Current events |

Current events

Aspen’s pioneering Gay Ski Week (Sunday, Jan. 14-Sunday, Jan. 21) turns 30 this year, and organizers have lined up entertainment to mark the special occasion. The myPartnerPerfect Dating Game, hosted by Carson Kressley of “Queer Eye for the Straight Guy,” makes its debut this year (Tuesday, Jan. 16, Wheeler Opera House). “20 Centimeters,” a European musical comedy, is said to tip its hat to Pedro Almodovar, Fellini and “The Adventures of Priscilla, Queen of the Desert.” Comedy Night (Thursday, Jan. 18, Wheeler) features Ski Week fixture Paul J. Williams presenting his latest show, A Fag, A Drag and A Dyke. For those who want to do more than watch drag, there is the dark-themed Wrath Masquerade Ball (Thursday, Jan. 18, Sky Hotel), and the Sloth Downhill Costume Competition and Parade (Friday, Jan. 19, at the lower slopes of Aspen Mountain). On the more cerebral end is a panel discussion presented by the National Minority AIDS council (Monday, Jan. 15, Wheeler). For the full lineup of dinners, dance parties and more, check out

“Children of Men” isn’t showing up on the prominent “best of 2006” lists, and isn’t nominated for any of the major awards. (It has earned several honors for its cinematography.) Still, there is the feeling that the sci-fi, poli-sci thriller is bound to be a favorite with discriminating audiences; released a few months ago in Europe, and last week in the States, it has already cracked the top 250 at The film imagines a battle-filled world where humans can no longer procreate. One woman (Claire-Hope Ashitey) has turned up, miraculously pregnant; Clive Owen plays the disillusioned former bureaucrat trying to transport her to a sanctuary where she can give birth and save the future of mankind. It may sound more like “cult favorite” than box-office champ, but Mexican director Alfonso Cuaron demonstrated an ability to capture a mass audience with “Y Tu Mama Tambien.” The cast includes Julianne Moore, Chiwetel Ejiofor and Michael Caine.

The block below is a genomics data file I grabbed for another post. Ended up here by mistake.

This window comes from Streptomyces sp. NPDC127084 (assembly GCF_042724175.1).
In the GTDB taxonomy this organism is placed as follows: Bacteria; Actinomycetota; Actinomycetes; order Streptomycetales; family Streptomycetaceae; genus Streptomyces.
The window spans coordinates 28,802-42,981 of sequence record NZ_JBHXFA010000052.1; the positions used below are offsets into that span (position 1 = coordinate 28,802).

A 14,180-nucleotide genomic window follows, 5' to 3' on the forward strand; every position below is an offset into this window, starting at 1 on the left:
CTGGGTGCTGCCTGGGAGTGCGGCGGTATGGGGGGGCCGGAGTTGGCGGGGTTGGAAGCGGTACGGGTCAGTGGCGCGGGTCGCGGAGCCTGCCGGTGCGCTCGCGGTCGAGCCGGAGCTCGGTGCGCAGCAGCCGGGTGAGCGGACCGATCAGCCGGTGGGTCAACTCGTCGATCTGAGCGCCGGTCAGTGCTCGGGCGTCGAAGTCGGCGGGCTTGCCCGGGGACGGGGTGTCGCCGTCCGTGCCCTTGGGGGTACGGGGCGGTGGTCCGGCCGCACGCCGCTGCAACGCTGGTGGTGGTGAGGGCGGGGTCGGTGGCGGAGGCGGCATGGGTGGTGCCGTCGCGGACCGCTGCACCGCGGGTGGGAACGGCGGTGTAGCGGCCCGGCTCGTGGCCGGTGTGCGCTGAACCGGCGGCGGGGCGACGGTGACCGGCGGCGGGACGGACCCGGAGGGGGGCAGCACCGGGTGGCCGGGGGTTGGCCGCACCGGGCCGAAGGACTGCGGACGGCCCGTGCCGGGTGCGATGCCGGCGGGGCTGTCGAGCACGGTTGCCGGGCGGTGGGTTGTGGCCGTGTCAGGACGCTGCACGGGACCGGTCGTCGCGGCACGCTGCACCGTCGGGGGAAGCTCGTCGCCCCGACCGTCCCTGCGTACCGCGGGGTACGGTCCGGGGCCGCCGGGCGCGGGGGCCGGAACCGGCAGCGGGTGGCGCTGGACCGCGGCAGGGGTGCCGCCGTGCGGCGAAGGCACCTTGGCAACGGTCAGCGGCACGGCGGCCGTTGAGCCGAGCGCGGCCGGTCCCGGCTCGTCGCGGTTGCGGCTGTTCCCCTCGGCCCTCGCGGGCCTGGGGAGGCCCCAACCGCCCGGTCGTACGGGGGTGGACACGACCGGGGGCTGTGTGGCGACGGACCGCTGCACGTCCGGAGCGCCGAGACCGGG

The family act is a time-honored tradition in string music: the Stanley Brothers, the Carter Family, Charlie and Ira Louvin. Now comes E=mc3, a trio featuring two generations of the McEuen Family of California. The group is led by John McEuen, well-known to Aspen audiences as the string wizard of the Nitty Gritty Dirt Band. The gift hasn’t skipped a generation: Jonathan McEuen started performing at 7, joining Dad’s annual Rocky Mountain Opry show at Red Rocks. He has since formed a duo, Hanna-McEuen, with fellow Dirt Band offspring Jamie Hanna; the pair opened for Robert Earl Keen at the Wheeler Opera House last year. Jonathan McEuen’s “A Tribute to Jerry Garcia” was both surprising – he wasn’t much of a Deadhead – and one of the finest interpretations of the Grateful Dead catalog. The other McEuen son, Nathan, recently released “Grand Design,” and ushered in the era of “future-retro-folk-rock.” When the trio plays the Wheeler, Saturday, Jan. 20, expect a mix of Dirt Band songs, string showmanship, comedy and family fun.


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